Growing dysphagia incidence driving development of alternative modes of drug delivery


A new study published in the peer-reviewed journal, Dysphagia, suggests that the proportion of seniors with swallowing problems in the U.S. is expected to top 20% by 2030 from 15% currently.

"Dysphagia has serious consequences for health and quality of life," said study author, Sonja Molfenter. She is an assistant professor of communicative sciences and disorders at New York University in New York City.

Swallowing problems also can lead to health issues such as malnutrition, dehydration and pneumonia from food and drink that end up in the lungs instead of going down the throat.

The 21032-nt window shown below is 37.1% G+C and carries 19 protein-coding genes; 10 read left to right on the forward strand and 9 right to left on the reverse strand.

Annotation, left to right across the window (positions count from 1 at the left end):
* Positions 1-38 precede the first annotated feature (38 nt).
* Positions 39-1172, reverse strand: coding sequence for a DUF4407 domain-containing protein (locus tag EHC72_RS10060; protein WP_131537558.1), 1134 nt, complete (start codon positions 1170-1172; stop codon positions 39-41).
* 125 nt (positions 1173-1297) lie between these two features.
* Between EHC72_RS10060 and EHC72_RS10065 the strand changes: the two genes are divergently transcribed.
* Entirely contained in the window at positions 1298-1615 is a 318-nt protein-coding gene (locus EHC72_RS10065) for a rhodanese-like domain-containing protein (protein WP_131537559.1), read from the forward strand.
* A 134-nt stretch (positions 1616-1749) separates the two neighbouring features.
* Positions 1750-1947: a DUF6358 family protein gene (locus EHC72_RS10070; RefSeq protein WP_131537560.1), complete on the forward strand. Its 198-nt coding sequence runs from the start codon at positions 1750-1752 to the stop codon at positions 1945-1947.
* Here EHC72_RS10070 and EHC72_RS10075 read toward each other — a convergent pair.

Scientists are seeking alternative modes of delivering medicines to patients with dysphagia. 

In the case of Alzheimer’s disease, IntelGenx (TSXV:IGX; OTCQX:IGXT) is testing its montelukast buccal thin film product candidate that does not need to be swallowed like a tablet and could become a game-changer for Alzheimer’s patients.

Montelukast has been shown to rejuvenate aged brains in animal models and studies suggest it may have a similar effect in humans.

Jennifer Poland